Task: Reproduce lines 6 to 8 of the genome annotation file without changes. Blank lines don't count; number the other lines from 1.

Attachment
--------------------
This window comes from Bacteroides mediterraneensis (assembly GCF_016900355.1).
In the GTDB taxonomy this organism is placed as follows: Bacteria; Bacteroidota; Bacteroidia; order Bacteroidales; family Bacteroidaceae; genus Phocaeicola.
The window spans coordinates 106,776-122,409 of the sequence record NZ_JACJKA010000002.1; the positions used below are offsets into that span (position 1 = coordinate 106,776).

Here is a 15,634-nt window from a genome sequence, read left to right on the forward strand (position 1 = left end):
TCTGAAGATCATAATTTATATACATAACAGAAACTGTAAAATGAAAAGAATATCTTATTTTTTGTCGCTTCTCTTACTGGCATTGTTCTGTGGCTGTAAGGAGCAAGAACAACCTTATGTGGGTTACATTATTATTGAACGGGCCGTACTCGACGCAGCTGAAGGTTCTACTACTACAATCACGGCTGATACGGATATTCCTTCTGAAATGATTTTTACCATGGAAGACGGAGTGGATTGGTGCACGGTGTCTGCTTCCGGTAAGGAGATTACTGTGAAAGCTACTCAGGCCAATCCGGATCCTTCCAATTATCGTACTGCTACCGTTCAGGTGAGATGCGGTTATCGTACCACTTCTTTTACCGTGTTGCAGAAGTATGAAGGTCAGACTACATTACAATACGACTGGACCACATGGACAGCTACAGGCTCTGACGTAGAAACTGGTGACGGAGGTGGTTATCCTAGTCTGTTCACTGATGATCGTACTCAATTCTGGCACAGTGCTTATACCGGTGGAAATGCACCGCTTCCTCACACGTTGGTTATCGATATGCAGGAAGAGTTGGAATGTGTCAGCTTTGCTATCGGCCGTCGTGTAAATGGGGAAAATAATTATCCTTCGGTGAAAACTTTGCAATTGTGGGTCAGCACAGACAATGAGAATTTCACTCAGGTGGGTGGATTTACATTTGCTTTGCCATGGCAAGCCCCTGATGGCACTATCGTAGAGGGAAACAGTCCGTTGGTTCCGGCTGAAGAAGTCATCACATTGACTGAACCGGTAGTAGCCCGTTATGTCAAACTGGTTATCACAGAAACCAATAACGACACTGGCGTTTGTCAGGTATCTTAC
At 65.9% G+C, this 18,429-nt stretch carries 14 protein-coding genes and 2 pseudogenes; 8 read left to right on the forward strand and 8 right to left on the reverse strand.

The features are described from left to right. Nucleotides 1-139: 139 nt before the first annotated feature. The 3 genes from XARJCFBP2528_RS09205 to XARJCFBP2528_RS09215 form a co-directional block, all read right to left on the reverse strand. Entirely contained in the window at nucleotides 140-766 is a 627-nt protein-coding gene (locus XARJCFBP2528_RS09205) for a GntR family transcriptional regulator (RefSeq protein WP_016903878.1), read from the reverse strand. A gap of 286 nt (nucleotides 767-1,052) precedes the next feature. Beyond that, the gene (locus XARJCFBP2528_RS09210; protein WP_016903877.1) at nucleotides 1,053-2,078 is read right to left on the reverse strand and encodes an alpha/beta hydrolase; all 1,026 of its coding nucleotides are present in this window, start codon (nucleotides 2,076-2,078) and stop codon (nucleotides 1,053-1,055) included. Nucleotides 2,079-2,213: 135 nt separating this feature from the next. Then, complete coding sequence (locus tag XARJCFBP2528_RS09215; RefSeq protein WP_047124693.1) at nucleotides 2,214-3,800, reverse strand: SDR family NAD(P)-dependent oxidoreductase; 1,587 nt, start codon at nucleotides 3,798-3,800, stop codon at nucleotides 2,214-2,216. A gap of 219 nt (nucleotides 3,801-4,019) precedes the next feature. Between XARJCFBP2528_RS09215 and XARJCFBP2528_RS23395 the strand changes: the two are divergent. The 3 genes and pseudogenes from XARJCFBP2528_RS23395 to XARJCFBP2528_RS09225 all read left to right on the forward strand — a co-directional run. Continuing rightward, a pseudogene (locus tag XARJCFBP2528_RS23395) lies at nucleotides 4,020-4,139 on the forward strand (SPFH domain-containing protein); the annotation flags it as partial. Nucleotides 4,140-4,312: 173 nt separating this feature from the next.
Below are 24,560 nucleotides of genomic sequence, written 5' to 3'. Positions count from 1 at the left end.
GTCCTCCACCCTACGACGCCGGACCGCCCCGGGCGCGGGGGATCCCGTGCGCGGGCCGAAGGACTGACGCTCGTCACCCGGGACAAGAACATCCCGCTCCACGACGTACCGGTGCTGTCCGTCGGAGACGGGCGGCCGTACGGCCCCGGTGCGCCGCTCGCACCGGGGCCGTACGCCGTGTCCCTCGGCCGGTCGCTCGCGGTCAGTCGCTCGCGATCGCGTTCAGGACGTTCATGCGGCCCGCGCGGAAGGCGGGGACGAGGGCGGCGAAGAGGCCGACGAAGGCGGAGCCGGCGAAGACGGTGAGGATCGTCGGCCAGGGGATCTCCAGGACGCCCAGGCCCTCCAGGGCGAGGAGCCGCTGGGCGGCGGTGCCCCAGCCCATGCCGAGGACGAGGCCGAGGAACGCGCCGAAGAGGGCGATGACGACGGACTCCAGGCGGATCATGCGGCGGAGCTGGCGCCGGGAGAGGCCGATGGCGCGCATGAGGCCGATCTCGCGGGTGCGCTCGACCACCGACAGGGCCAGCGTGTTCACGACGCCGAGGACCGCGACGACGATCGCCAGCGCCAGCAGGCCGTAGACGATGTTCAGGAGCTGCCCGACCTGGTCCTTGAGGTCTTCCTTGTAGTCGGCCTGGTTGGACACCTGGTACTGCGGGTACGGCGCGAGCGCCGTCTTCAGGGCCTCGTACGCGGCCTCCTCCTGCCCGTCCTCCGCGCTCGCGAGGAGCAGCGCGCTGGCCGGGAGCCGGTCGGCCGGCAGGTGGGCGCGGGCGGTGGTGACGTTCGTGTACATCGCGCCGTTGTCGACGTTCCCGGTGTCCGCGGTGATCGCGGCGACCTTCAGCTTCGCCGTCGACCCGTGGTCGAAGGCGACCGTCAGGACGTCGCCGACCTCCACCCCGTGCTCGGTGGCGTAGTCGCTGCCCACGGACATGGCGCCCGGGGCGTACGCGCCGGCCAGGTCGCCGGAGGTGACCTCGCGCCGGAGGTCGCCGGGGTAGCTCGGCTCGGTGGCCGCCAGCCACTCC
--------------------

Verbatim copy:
At 65.9% G+C, this 18,429-nt stretch carries 14 protein-coding genes and 2 pseudogenes; 8 read left to right on the forward strand and 8 right to left on the reverse strand.

The features are described from left to right. Nucleotides 1-139: 139 nt before the first annotated feature. The 3 genes from XARJCFBP2528_RS09205 to XARJCFBP2528_RS09215 form a co-directional block, all read right to left on the reverse strand. Entirely contained in the window at nucleotides 140-766 is a 627-nt protein-coding gene (locus XARJCFBP2528_RS09205) for a GntR family transcriptional regulator (RefSeq protein WP_016903878.1), read from the reverse strand. A gap of 286 nt (nucleotides 767-1,052) precedes the next feature. Beyond that, the gene (locus XARJCFBP2528_RS09210; protein WP_016903877.1) at nucleotides 1,053-2,078 is read right to left on the reverse strand and encodes an alpha/beta hydrolase; all 1,026 of its coding nucleotides are present in this window, start codon (nucleotides 2,076-2,078) and stop codon (nucleotides 1,053-1,055) included. Nucleotides 2,079-2,213: 135 nt separating this feature from the next. Then, complete coding sequence (locus tag XARJCFBP2528_RS09215; RefSeq protein WP_047124693.1) at nucleotides 2,214-3,800, reverse strand: SDR family NAD(P)-dependent oxidoreductase; 1,587 nt, start codon at nucleotides 3,798-3,800, stop codon at nucleotides 2,214-2,216. A gap of 219 nt (nucleotides 3,801-4,019) precedes the next feature. Between XARJCFBP2528_RS09215 and XARJCFBP2528_RS23395 the strand changes: the two are divergent. The 3 genes and pseudogenes from XARJCFBP2528_RS23395 to XARJCFBP2528_RS09225 all read left to right on the forward strand — a co-directional run. Continuing rightward, a pseudogene (locus tag XARJCFBP2528_RS23395) lies at nucleotides 4,020-4,139 on the forward strand (SPFH domain-containing protein); the annotation flags it as partial. Nucleotides 4,140-4,312: 173 nt separating this feature from the next.
Below are 24,560 nucleotides of genomic sequence, written 5' to 3'. Positions count from 1 at the left end.